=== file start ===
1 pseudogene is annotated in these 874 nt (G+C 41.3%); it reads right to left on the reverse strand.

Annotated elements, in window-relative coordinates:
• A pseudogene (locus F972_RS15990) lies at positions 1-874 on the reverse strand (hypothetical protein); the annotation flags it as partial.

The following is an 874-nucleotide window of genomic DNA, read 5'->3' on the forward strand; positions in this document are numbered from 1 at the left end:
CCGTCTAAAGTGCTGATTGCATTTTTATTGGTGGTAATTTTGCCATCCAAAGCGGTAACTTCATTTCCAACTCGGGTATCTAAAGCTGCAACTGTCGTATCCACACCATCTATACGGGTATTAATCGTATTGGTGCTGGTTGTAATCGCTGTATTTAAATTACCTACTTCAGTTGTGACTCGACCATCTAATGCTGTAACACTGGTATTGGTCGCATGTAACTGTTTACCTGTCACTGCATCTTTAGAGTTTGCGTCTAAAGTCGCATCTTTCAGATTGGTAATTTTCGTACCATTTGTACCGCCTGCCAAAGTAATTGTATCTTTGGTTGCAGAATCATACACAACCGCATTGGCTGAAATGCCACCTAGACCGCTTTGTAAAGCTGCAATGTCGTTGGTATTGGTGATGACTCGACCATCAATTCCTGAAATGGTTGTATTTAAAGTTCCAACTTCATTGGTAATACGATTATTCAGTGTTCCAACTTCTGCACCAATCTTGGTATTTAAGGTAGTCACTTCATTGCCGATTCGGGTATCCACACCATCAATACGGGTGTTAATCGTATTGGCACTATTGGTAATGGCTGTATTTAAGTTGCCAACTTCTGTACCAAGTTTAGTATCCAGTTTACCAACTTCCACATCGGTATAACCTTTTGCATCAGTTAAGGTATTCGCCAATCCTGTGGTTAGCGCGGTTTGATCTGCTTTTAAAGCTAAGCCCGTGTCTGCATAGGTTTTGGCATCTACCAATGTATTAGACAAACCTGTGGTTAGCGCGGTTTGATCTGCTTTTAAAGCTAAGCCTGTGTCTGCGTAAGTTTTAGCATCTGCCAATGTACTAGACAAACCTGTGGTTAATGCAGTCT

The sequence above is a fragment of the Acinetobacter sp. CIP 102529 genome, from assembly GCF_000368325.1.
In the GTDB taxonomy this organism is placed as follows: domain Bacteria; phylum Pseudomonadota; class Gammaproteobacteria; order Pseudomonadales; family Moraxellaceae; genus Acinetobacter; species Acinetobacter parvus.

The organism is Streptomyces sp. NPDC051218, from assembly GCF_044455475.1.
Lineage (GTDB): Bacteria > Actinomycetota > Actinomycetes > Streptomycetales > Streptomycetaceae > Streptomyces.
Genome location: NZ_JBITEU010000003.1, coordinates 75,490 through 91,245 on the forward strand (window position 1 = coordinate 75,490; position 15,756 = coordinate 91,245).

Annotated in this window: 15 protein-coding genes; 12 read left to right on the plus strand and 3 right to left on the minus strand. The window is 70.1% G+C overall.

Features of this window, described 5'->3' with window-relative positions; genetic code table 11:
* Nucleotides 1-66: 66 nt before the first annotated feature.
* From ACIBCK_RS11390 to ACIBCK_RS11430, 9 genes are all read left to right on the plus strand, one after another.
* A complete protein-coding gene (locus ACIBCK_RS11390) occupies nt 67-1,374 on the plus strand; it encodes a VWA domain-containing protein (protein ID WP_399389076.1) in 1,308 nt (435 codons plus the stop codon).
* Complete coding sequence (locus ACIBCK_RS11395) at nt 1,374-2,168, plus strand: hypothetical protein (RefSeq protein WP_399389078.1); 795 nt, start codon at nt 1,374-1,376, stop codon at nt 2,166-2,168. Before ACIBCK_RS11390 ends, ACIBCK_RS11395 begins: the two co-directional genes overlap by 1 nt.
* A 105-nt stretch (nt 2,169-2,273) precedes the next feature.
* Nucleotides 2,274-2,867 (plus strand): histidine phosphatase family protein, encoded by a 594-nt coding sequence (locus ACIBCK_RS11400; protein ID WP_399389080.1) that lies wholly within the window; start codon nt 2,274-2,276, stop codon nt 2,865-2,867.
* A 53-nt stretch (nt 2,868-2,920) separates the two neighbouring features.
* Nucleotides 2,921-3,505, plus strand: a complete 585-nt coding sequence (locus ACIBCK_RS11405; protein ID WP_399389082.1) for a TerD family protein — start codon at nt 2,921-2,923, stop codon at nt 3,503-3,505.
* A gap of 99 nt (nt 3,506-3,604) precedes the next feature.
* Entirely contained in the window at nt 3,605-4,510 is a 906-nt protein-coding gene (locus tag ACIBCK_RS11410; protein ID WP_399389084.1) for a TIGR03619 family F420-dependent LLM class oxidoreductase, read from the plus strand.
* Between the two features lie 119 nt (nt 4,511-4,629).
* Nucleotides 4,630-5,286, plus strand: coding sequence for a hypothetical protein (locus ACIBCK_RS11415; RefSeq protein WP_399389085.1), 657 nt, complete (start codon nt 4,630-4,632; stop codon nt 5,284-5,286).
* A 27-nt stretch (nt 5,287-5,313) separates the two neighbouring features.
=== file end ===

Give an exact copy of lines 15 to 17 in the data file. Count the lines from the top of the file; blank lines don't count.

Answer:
* A complete protein-coding gene (locus ACIBCK_RS11390) occupies nt 67-1,374 on the plus strand; it encodes a VWA domain-containing protein (protein ID WP_399389076.1) in 1,308 nt (435 codons plus the stop codon).
* Complete coding sequence (locus ACIBCK_RS11395) at nt 1,374-2,168, plus strand: hypothetical protein (RefSeq protein WP_399389078.1); 795 nt, start codon at nt 1,374-1,376, stop codon at nt 2,166-2,168. Before ACIBCK_RS11390 ends, ACIBCK_RS11395 begins: the two co-directional genes overlap by 1 nt.
* A 105-nt stretch (nt 2,169-2,273) precedes the next feature.